California Court “Troubled” by Blatant Block Billing and “Exceptionally Vague” Entries, Slashes Fees by 68%

Posted on June 5th, 2018 by Legal Fee Advisors

By Zachary Kalmbach.

A 2017 California fee dispute demonstrates gross instances of inadequate billing practices. The civil rights action began in 2007 and originally involved 12 claims against 16 defendants. In March 2017, a jury found one police officer liable for excessive force, awarding damages in the amount of $350,000, and plaintiff subsequently moved for $707,257.50 in attorneys’ fees. The Court reduced the award by 68% because of, among other reasons, block billing, vague entries, and failure to submit sufficient evidence in support of proposed hourly rates.

Plaintiff’s lead counsel requested an hourly rate of $775, which the Court reduced to $525 due to the attorney’s failure to submit reliable evidence supporting the rate. In fact, the attorney failed to provide even “one fee award from any of his prior cases to justify such a high hourly rate.” The Court also reduced the hourly rates of two associates—as one of the associates had never practiced civil rights law and the other had only six months of legal experience.

There were also several issues with the reasonableness of the number of hours billed by plaintiff’s attorneys. For example, the Court identified billing entries for 57 hours that did not include a date. The undated entries made it “nearly impossible to match the hours recorded…with what happened during the entirety of th[e] litigation.” Accordingly, the Court applied a 30% reduction to the undated hours.

Moreover, the Court identified many instances of block-billed and vague entries, with lead counsel, for example, block billing at least 330 hours and on one day, billing 19 hours for “Trial and trial prep.” The Court found such entries “troubling,” as each one “could have easily been split into more than one entry.” Further, many of the lead counsel’s entries were “exceptionally vague.” For example, entries labeled “Prepare for opening brief” and “Finalize opening brief” blocked out “time frames as large as 19 hours while offering little information as to the work actually being done.” Accordingly, the lead counsel’s block-billed hours were reduced by 20%. For similar reasons, the Court also applied a 20% reduction to an associate’s block-billed hours.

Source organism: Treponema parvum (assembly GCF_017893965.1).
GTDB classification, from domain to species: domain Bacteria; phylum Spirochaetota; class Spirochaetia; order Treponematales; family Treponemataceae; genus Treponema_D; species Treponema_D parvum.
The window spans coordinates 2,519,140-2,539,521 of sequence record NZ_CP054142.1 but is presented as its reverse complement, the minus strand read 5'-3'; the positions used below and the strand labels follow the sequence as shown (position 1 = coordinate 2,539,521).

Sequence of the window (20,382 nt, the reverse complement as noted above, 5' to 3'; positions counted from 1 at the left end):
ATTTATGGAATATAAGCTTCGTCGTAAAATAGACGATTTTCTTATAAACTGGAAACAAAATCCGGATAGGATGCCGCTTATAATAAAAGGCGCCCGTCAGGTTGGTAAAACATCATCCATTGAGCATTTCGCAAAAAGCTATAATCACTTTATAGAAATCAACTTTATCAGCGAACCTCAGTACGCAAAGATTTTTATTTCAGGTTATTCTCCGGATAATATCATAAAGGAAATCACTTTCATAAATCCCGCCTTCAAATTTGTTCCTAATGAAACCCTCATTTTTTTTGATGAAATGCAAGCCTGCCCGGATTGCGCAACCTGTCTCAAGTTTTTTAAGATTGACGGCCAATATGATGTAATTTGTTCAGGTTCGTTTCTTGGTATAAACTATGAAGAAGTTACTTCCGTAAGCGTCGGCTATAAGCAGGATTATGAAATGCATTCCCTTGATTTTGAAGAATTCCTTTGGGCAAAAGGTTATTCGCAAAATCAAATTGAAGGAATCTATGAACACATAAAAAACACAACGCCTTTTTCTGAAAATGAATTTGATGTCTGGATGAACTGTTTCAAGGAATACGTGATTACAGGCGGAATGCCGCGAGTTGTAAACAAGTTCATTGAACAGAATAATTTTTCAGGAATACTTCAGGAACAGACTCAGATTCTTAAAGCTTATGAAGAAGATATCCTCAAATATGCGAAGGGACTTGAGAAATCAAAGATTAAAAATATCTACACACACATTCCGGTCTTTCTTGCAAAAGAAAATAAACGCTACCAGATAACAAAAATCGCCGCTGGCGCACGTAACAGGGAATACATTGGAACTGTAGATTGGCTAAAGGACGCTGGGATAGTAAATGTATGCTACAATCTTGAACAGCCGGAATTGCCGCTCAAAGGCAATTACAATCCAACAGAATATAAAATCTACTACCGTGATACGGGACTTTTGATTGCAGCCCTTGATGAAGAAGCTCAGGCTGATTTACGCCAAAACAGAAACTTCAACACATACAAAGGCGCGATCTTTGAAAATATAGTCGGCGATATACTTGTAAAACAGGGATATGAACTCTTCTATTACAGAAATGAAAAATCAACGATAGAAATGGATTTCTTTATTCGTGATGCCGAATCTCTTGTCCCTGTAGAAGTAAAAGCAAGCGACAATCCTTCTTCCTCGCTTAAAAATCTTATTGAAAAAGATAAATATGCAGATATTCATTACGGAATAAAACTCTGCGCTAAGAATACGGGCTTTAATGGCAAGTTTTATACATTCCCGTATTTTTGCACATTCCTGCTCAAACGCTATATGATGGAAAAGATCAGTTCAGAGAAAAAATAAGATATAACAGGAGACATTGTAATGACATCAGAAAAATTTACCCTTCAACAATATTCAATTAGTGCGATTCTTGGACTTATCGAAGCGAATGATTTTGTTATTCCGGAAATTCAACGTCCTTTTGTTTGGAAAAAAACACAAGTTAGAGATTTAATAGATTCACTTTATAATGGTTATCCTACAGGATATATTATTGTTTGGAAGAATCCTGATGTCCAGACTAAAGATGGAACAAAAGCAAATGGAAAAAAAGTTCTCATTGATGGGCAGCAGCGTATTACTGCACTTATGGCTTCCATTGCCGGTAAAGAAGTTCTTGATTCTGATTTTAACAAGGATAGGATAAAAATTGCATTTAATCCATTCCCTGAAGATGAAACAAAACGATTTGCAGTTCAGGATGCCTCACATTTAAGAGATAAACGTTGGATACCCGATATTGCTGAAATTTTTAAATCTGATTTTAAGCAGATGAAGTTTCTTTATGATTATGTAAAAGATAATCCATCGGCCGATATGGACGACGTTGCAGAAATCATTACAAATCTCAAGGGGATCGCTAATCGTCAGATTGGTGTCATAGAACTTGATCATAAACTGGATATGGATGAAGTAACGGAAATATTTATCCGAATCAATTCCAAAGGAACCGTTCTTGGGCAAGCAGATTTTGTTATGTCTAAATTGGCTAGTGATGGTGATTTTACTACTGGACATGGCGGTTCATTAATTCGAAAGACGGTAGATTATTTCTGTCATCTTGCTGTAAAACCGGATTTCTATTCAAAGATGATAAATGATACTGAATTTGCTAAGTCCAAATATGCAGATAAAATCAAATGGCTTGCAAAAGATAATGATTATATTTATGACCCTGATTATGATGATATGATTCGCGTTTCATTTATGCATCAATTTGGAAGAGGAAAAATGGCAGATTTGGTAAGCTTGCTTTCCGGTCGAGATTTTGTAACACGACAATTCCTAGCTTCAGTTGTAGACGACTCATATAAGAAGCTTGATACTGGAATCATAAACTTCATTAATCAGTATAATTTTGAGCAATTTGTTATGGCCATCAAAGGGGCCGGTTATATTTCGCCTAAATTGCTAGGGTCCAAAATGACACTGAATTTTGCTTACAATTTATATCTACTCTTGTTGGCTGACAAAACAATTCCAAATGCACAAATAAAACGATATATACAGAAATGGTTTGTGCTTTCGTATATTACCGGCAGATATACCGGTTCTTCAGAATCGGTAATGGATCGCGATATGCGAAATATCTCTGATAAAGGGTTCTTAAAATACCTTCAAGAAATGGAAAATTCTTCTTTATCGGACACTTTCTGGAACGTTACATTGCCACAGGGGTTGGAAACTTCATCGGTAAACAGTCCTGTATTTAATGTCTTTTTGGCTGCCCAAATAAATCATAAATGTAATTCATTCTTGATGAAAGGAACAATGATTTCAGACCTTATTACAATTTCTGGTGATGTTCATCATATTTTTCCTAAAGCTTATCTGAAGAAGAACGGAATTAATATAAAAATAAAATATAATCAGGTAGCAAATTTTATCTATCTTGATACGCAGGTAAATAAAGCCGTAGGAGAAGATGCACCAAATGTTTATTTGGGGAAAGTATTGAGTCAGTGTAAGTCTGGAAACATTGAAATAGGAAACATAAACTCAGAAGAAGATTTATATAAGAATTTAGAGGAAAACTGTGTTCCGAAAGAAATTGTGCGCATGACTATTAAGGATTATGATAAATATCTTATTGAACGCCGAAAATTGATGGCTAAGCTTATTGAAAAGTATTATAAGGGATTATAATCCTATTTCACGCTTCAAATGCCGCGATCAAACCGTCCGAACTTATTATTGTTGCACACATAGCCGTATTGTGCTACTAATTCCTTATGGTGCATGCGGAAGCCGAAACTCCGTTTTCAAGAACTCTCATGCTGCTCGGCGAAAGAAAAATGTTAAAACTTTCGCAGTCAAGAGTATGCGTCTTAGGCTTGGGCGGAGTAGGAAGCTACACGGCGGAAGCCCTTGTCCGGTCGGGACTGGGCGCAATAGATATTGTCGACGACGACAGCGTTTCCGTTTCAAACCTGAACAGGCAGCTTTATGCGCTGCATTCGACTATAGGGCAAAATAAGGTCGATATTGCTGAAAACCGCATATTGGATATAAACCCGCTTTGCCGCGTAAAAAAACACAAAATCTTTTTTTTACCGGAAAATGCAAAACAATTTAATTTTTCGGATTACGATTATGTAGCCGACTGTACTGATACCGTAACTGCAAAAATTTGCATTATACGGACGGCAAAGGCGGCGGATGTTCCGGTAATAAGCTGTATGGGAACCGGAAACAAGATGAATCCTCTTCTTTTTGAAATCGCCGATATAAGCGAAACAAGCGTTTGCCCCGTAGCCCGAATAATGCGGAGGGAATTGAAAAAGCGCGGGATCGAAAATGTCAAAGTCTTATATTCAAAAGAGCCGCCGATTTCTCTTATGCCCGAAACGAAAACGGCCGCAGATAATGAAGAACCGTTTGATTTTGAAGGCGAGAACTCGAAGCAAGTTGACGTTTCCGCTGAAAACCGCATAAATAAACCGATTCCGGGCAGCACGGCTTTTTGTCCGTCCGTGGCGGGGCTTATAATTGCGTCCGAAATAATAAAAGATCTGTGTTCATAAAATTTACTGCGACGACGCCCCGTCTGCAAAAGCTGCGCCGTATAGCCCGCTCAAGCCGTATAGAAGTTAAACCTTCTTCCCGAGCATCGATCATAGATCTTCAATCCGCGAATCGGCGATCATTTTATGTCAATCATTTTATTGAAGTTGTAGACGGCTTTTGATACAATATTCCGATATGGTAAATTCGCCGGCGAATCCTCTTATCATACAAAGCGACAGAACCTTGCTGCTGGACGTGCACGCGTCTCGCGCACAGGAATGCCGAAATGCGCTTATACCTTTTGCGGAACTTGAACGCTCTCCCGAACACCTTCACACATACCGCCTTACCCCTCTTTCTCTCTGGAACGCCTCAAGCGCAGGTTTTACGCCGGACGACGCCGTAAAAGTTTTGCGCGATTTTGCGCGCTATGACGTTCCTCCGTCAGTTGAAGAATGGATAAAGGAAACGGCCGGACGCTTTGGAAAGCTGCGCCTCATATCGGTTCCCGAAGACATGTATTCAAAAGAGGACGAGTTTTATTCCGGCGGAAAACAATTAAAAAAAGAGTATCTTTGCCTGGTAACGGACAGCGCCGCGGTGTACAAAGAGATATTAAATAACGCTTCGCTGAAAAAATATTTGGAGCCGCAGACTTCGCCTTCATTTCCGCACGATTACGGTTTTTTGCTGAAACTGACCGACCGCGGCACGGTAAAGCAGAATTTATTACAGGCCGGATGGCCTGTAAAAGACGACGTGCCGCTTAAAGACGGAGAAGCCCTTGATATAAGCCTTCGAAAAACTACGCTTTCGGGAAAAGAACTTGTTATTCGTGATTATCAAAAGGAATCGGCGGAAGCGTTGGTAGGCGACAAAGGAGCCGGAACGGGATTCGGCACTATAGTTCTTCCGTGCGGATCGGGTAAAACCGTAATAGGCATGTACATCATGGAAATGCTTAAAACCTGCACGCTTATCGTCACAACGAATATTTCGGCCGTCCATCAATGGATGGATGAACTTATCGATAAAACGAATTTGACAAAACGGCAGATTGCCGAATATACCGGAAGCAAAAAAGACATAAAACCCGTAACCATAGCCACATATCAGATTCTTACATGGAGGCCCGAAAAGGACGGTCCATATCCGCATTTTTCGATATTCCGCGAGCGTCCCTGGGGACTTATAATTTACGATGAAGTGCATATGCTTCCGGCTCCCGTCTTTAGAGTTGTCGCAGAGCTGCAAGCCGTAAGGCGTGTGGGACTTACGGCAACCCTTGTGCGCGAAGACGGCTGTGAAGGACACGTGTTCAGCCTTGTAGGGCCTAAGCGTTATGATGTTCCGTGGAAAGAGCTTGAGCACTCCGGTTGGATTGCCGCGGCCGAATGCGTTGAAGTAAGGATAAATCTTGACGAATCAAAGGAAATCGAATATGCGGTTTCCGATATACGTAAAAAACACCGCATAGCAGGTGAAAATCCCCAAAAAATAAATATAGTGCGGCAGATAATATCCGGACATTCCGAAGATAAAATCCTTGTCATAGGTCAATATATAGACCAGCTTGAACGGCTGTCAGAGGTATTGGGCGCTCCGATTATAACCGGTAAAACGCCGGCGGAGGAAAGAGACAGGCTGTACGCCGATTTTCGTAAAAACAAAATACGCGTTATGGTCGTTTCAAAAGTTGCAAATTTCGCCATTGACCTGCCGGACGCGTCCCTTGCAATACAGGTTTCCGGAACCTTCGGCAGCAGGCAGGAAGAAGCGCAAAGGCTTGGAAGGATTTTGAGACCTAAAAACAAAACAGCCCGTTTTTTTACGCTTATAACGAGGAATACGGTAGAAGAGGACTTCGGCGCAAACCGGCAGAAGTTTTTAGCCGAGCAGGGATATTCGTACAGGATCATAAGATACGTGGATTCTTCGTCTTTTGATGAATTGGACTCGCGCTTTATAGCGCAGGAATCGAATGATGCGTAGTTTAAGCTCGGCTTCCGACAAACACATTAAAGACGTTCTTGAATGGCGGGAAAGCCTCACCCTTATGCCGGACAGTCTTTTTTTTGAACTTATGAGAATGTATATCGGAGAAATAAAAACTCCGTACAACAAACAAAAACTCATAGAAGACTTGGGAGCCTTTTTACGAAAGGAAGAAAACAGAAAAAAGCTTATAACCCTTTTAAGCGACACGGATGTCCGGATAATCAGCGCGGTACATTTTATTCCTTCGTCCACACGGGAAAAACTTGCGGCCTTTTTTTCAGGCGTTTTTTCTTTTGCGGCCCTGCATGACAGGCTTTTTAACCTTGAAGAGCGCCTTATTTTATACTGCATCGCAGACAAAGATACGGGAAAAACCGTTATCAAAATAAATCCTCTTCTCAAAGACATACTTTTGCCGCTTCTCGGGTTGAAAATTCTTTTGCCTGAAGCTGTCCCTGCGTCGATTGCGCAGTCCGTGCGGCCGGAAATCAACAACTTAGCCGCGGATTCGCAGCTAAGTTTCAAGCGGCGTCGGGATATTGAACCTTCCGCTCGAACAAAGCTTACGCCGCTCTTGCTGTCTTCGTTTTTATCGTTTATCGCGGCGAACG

Plaintiff submitted over 148 reconstructed hours, which the Court had “great concerns over.” “Of particular concern [were] at least ten entries that were reconstructed where [the lead counsel] billed more than 10 hours each.” The Court reduced the reconstructed hours by 25% to account for possible inflation.

Because the relief obtained by plaintiff was “extremely limited,” (he prevailed on only a single claim against a single defendant), the Court reduced the lodestar figure after the aforementioned reductions by 45%. The Court also excluded hours billed for defending plaintiff in the criminal action which gave rise to the events in this case. This was in part because there was “no indication that [the lead counsel’s] representation of Plaintiff in the criminal proceedings was in an effort to advance Plaintiff’s civil rights claims.”

The reductions resulted in a fee award of $228,280.25, 68% less than the total requested. Plaintiff’s attorneys provide an example of how not to bill clients or submit a fee petition. Billing in blocks of nearly 20 hours for tasks described in as little detail as “trial and trial prep” or “finalize opening brief” will likely be unacceptable in fee disputes. This case also shows the importance of submitting adequate evidence to support requested hourly rates, and demonstrates the significance of an attorney’s experience in determining such rates.

Note: An appeal was filed by Young in July 2017, we will update you on any updates with this appeal.

Young v. Wolfe, No. CV0703190RSWLAJWX, 2017 WL 3184167 (C.D. Cal. July 26, 2017)

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